The U.K. government said it’s prepared to legislate to clamp down on wholesale natural-gas trading should price-fixing allegations prove true.
The Financial Services Authority, or FSA, is investigating claims last month by the price-reporting company ICIS Heren that “unusual trading activity” may have affected gas prices, according to a statement yesterday. Energy Secretary Ed Davey said he’s asked regulators whether they need more authority.
“If we find we need more powers for the regulator, we will act,” Davey said today in Parliament in London. “Depending on what the investigations find out, there are powers to take on individuals and companies that have committed wrongdoing.”
The probe raises questions about how market prices are determined and whether the biggest utilities, which are involved in setting prices, may also profit by manipulating them. Prime Minister David Cameron’s government has been pressing electricity and gas suppliers to rein in costs after Centrica Plc (CNA) and SSE Plc (SSE) raised customer prices.
“I don’t think it’s possible to exaggerate how serious this would be if this turns out to be true,” Deputy Prime Minister Nick Clegg said today in an interview on Sky News. “At this time of year gas is one of people’s biggest bills. If there’s evidence that there was price-fixing in the market, people would be enraged.”
The investigation broadens the efforts of British financial regulators to curtail market abuses. The gas-market allegations follow the recent Libor-rigging scandal, which led to a record 290 million-pound ($461 million) fine for Barclays Plc (BARC) for manipulating the benchmark interest rate. Several other banks have also faced accusations of colluding to set Libor.
“If the allegations are true, then there do seem to be some connections,” Greg Clark, a junior Treasury minister, said today on BBC Radio 4’s “Today” program. “It’s very important we get to the bottom of whether the allegations are true, but if they are then action needs to be taken very quickly.”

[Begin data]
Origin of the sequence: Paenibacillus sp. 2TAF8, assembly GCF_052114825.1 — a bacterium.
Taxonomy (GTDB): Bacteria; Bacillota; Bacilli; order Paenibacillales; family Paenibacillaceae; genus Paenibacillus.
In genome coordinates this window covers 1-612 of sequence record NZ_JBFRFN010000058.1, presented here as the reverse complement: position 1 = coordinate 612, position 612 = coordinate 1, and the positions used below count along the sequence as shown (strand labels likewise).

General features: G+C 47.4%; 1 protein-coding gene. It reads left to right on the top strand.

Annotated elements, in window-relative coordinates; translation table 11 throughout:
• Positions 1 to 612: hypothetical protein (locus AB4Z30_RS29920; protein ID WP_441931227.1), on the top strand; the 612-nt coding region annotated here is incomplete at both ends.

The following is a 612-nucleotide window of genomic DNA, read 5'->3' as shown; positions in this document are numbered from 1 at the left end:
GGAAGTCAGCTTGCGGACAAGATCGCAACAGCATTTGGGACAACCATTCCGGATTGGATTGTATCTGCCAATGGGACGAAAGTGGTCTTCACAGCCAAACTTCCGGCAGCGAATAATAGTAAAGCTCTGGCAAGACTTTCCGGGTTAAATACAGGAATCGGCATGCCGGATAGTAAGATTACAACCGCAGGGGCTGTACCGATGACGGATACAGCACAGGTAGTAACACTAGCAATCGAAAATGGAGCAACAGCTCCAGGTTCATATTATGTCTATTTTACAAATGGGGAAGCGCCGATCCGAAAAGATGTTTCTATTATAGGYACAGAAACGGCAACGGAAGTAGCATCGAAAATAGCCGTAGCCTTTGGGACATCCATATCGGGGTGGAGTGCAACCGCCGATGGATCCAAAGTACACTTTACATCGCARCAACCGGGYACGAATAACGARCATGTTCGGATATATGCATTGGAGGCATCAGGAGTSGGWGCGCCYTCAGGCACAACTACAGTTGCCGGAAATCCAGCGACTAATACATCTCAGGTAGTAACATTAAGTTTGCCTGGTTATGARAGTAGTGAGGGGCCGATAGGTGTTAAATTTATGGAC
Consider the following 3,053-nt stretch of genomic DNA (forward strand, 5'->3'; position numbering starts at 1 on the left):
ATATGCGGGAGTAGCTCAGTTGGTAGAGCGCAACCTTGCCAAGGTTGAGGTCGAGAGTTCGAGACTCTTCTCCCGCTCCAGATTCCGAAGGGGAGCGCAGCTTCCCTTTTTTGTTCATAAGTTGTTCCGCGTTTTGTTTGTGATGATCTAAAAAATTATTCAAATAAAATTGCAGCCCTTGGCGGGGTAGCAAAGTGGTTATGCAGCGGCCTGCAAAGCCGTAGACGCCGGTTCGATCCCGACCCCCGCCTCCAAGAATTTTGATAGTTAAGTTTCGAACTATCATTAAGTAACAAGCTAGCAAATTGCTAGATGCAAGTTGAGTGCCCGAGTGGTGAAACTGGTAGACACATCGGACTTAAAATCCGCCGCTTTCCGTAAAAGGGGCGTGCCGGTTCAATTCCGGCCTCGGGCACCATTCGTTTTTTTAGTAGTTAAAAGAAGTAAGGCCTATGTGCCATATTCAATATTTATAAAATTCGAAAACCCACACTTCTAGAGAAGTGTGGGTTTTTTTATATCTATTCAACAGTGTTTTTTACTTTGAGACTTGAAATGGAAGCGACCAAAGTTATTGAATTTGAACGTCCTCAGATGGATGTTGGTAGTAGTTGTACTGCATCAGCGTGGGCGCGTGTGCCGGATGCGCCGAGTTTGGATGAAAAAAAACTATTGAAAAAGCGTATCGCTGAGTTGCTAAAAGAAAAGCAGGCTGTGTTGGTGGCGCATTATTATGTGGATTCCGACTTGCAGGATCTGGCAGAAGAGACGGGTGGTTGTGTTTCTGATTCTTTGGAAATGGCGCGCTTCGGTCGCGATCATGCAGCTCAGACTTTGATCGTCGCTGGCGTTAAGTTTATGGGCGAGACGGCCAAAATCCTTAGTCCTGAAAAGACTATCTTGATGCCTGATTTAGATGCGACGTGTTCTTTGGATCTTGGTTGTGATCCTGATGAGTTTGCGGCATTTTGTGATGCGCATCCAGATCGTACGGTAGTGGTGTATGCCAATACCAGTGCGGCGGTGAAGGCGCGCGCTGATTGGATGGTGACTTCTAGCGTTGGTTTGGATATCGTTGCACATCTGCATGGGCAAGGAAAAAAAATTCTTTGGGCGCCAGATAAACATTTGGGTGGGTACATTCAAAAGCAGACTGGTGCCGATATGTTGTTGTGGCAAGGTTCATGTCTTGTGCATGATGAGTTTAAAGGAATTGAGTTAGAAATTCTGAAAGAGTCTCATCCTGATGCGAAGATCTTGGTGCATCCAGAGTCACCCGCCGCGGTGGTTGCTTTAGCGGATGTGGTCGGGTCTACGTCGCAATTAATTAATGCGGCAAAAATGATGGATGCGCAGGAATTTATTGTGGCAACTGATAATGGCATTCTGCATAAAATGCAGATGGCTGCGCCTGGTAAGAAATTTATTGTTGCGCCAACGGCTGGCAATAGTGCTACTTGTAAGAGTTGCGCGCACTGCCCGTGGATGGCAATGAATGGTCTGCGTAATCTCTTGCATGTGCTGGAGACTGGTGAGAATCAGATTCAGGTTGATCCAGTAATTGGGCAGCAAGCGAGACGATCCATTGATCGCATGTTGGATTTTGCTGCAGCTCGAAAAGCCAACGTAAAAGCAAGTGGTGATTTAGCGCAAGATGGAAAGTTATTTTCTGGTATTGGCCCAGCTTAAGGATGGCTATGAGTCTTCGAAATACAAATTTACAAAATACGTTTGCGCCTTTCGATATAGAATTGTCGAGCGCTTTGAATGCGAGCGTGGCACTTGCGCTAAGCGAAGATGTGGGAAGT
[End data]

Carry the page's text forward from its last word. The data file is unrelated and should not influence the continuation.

Martin Wheatley, a managing director at the FSA commissioned to investigate the Libor abuse, had raised concerns it may spread to energy markets. He has begun work with international regulators to ensure the “same grip that’s been taken on Libor can happen to any other indicators,” Clark said.
Energy Secretary Davey said he wrote to regulator Ofgem, the FSA and the Office of Fair Trading to ask whether they need more powers to oversee the energy markets. Any recommendations could be included in draft energy legislation due to start its path through Parliament next month.
“The country will expect us to take firm action if these things are proved true, and we will,” Davey said. “This evidence may be used in criminal or civil proceedings. We encourage any individuals or companies to bring forward any evidence they have.”
ICIS, a unit of Reed Elsevier Plc (REL), said it identified a “series of deals done below the prevailing market trend” on Sept. 28 and hasn’t yet determined a cause. ICIS is the smallest of three independent price-reporting companies that monitor energy markets. The others are Argus Media Ltd. and Platts, a unit of McGraw-Hill Cos. (MHP)